Bienal de São Paulo

Infighting and a shortfall in funding means that next year’s Bienal will be postponed to 2011

While it becomes increasingly certain that next year’s Bienal de São Paulo will be postponed to 2011 due to insufficient funds and lack of a president, recent gossip has it that investor and art collector Heitor Martins will soon assume the presidency of the São Paulo Bienal Foundation. Aside from his credentials as a financial consultant and respected collector, Martins is married to Fernanda Feitosa, founding director of SP Arte, the city’s art fair, which finished last Sunday with 80 galleries showing in the same pavilion that hosts the Bienal.

The appointment would undoubtedly turn the couple into Latin American art royalty, controlling both the most important fair south of the equator and the second oldest curated show in the world. Feitosa was quick to dispel the rumours at the SP Arte opening last week, dismissing any possible conflict of interest while stating that Martins had yet to accept the position. Martins now has less than 30 days to decide.

If 2008 saw a literal void in the Bienal de São Paulo, with the second floor left empty by curators Ivo Mesquita and Ana Paula Cohen (an alleged attempt to pause for reflection amidst biennial fatigue), this year sees a void in the show’s administrative structure.

The presidency has already been refused by conservative politician Andrea Matarazzo (nephew of Ciccillo Matarazzo, who founded the Bienal in 1951), and Rubens Barbosa, former Brazilian ambassador to London and Washington. Both were regarded as the last beacons of hope by Bienal employees and collaborators. Their prestige in politics and the financial world was expected to salvage the ruinous state of the Bienal Foundation, but both said restoring the organisation would require a full-time dedication to which they would not be able to commit.

Current president Manoel Francisco Pires da Costa, who assumed the position in 2002, since when he has helped bring the Bienal to its decline, was expected to stand down in February, but has remained in power due to a lack of possible successors. Assuming his lame duck status, Pires da Costa now refuses to effectively direct the institution, which has been virtually paralysed by growing debts.

For the first time since 1993, the Bienal Foundation will not finance Brazil’s official representation at the Venice Biennale, which opens in two weeks. With a budget of just under US$170,000, artists Delson Uchôa and Luiz Braga will take their works to Italy paid in part by the Brazilian Ministry of Culture and partly by their respective gallerists, Luciana Brito and Eduardo Leme.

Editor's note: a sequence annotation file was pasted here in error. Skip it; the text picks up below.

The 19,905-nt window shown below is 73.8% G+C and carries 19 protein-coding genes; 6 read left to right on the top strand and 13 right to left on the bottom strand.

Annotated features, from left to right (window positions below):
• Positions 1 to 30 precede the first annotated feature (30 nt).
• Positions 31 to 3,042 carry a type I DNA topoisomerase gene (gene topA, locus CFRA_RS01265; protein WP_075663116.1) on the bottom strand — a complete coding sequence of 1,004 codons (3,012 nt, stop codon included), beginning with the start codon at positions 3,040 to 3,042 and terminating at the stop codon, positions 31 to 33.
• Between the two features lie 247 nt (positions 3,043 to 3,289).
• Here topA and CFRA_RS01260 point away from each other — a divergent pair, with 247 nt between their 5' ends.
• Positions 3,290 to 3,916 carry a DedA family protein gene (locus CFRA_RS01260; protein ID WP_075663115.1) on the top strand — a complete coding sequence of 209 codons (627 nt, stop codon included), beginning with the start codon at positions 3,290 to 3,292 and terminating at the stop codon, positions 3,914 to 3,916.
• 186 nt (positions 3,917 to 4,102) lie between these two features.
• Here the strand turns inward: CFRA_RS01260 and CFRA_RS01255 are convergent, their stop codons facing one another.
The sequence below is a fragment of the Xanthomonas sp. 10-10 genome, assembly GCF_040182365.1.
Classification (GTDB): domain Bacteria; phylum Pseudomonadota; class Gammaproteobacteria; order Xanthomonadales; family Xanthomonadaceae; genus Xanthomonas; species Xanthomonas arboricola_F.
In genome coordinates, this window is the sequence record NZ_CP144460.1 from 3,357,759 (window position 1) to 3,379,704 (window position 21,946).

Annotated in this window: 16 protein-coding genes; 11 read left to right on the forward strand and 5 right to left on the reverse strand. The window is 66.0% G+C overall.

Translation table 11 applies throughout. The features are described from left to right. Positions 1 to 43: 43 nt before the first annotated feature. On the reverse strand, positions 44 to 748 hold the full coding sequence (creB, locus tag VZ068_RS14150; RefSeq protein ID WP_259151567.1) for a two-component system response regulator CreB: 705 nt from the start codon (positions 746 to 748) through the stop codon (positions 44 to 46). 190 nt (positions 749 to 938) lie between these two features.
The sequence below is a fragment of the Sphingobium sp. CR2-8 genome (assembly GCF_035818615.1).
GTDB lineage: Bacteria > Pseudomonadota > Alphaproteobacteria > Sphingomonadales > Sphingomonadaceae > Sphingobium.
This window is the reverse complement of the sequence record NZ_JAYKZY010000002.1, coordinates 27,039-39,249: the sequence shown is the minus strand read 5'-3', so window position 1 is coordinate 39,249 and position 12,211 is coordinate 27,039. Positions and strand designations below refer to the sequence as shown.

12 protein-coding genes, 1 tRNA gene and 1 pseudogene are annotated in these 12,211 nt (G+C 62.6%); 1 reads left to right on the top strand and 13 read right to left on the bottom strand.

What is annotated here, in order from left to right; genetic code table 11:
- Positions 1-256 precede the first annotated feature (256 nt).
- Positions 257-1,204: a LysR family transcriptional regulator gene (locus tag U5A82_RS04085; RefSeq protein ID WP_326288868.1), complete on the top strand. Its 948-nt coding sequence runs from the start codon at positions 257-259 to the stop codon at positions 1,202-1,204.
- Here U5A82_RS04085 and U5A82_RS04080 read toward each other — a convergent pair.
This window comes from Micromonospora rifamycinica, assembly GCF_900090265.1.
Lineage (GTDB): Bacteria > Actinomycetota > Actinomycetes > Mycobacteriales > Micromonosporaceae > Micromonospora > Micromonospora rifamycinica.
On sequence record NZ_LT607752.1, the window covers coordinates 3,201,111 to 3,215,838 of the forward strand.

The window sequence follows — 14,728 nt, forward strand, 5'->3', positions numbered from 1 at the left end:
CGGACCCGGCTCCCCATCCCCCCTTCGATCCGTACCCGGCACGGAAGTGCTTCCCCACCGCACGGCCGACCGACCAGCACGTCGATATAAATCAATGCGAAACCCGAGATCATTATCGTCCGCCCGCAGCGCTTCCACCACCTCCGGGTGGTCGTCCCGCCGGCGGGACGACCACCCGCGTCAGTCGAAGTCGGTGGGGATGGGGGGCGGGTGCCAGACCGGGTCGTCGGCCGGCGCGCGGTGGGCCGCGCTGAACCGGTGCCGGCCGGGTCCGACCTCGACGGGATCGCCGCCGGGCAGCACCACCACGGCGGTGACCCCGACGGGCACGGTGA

Pires da Costa told the newspaper Folha de S.Paulo that finding the money for Venice was not his prerogative but that of his successor. In any case, the Bienal Foundation has not yet cleared the debts of the last Bienal de São Paulo, owing substantial sums to artists, employees and collaborators. It was recently revealed that the institution closed its 2008 balance sheet with more than US$2 million in debts, and that its annual income of nearly US$7 million falls significantly short of the US$8 million it spends.

The situation reached a critical level in April 2007, when, for the first time in its 58-year history, the Bienal Foundation board rejected the president’s accounts. It was the same month Pires da Costa admitted to having violated the foundation’s statutes by hiring relatives, publishing a magazine unrelated to the institution using its funds and borrowing money at higher interest rates than those practiced by the market.

Since then, Pires da Costa has been dodging bullets from press and public alike. Directors of the Bienal Foundation board has labelled him an ‘unwanted president’, though has failed to find a successor, causing further damage to the Bienal’s public image. Besides having admitted that the next Bienal de São Paulo will be postponed to 2011, it is now certain that this year’s Bienal de Arquitetura, the architecture exhibition that alternates with the visual art festival, will not take place. It was tentatively scheduled for 2010, when the art show was slated to happen.

This administrative impasse has led to a subsequent gap in the curatorial staff. The foundation’s curator Jacopo Crivelli Visconti left the institution – citing ‘reasons everyone is aware of’ – shortly after the conclusion of the 28th Bienal de São Paulo, last December. Ivo Mesquita, curator of the last edition, ended up taking care of Brazil’s national representation in Venice this year, though the job is traditionally the responsibility of the next Bienal de São Paulo curator, a position that remains vacant.

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